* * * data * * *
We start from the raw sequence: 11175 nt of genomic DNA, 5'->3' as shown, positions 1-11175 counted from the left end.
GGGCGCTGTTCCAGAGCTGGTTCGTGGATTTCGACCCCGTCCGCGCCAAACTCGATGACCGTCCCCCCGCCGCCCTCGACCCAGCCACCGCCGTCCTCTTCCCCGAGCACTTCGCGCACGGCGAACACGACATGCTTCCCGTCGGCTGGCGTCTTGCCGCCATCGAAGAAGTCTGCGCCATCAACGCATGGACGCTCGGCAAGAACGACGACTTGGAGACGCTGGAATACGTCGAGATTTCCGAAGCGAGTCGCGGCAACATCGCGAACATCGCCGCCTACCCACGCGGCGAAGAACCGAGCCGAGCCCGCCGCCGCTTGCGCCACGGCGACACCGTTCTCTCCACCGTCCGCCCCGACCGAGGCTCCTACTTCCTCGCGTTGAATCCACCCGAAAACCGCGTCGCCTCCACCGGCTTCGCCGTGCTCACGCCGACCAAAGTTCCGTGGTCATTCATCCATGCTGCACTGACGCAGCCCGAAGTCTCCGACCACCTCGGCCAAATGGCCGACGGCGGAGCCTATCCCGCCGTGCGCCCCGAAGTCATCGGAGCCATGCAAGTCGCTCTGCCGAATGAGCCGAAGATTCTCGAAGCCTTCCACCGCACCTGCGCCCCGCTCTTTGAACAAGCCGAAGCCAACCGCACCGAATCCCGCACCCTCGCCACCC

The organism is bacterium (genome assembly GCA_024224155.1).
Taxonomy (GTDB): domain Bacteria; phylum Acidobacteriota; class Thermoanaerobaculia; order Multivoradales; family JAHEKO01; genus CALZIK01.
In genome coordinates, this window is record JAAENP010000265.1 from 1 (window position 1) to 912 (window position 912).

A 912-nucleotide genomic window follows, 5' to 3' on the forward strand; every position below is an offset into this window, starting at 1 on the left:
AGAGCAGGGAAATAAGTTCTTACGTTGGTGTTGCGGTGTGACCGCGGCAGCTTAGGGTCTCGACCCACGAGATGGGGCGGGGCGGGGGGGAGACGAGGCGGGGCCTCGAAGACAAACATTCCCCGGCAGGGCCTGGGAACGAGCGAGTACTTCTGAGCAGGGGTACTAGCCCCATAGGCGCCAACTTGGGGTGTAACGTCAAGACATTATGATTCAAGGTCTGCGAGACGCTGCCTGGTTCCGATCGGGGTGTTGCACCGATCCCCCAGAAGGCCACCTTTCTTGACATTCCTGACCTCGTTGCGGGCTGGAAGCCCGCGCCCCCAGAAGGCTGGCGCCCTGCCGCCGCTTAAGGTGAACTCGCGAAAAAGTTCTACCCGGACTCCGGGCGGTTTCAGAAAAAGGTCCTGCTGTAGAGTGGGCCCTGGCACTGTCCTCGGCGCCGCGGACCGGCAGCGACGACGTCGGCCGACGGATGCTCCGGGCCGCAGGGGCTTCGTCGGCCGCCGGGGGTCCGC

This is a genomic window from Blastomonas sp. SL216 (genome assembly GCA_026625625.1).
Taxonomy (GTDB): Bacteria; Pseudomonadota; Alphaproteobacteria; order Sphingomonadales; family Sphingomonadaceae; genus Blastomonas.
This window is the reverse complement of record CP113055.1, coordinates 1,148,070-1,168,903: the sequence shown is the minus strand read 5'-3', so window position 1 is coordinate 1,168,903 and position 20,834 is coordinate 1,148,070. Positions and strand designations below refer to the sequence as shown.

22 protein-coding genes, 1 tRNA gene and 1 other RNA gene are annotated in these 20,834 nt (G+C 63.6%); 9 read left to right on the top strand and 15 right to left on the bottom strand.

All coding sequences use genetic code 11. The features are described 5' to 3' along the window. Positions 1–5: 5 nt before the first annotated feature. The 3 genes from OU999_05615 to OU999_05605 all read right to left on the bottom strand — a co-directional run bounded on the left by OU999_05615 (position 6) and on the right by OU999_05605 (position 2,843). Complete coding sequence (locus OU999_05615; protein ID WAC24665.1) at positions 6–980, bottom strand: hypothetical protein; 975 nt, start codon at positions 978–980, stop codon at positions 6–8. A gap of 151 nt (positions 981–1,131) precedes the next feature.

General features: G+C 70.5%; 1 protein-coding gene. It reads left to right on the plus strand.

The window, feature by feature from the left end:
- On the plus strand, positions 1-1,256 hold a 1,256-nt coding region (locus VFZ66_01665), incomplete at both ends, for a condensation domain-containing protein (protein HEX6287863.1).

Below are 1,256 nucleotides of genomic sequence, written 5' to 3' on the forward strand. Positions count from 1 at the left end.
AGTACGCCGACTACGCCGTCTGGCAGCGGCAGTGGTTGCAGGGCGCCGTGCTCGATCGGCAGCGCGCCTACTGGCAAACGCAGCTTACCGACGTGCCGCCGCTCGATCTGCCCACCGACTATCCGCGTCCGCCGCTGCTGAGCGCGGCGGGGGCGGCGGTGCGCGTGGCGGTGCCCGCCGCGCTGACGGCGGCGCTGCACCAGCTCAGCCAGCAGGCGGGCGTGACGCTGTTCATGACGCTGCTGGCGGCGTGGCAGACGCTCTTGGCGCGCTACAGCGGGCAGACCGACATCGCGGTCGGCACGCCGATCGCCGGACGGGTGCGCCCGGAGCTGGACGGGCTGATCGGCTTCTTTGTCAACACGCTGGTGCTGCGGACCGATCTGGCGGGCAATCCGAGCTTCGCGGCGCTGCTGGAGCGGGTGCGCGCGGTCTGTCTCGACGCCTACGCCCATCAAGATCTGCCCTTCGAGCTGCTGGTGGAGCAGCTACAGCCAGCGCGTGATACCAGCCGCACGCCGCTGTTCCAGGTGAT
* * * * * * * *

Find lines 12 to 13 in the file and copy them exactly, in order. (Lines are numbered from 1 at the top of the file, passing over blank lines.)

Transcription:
All coding sequences use genetic code 11. The features are described 5' to 3' along the window. Positions 1–5: 5 nt before the first annotated feature. The 3 genes from OU999_05615 to OU999_05605 all read right to left on the bottom strand — a co-directional run bounded on the left by OU999_05615 (position 6) and on the right by OU999_05605 (position 2,843). Complete coding sequence (locus OU999_05615; protein ID WAC24665.1) at positions 6–980, bottom strand: hypothetical protein; 975 nt, start codon at positions 978–980, stop codon at positions 6–8. A gap of 151 nt (positions 981–1,131) precedes the next feature.

General features: G+C 70.5%; 1 protein-coding gene. It reads left to right on the plus strand.